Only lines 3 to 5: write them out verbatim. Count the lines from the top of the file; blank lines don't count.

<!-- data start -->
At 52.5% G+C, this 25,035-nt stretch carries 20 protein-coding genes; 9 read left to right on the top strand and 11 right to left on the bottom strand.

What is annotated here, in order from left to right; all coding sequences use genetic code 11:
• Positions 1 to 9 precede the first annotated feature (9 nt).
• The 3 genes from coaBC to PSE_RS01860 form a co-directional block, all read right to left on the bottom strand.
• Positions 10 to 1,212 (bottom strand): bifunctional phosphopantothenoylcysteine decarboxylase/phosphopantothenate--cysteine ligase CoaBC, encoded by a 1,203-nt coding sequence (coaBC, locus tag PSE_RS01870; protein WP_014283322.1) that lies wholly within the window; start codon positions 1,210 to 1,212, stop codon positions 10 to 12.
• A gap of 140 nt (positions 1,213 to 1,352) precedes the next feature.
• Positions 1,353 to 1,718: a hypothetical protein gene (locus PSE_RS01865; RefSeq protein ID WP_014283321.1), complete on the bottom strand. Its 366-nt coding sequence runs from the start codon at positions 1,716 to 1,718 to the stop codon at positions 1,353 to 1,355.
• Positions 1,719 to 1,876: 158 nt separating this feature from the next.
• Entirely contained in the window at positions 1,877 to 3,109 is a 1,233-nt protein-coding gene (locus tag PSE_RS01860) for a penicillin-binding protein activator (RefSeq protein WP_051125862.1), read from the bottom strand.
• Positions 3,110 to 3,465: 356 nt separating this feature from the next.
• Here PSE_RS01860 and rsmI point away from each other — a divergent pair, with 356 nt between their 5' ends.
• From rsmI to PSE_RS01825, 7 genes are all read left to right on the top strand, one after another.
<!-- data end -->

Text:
• Positions 1 to 9 precede the first annotated feature (9 nt).
• The 3 genes from coaBC to PSE_RS01860 form a co-directional block, all read right to left on the bottom strand.
• Positions 10 to 1,212 (bottom strand): bifunctional phosphopantothenoylcysteine decarboxylase/phosphopantothenate--cysteine ligase CoaBC, encoded by a 1,203-nt coding sequence (coaBC, locus tag PSE_RS01870; protein WP_014283322.1) that lies wholly within the window; start codon positions 1,210 to 1,212, stop codon positions 10 to 12.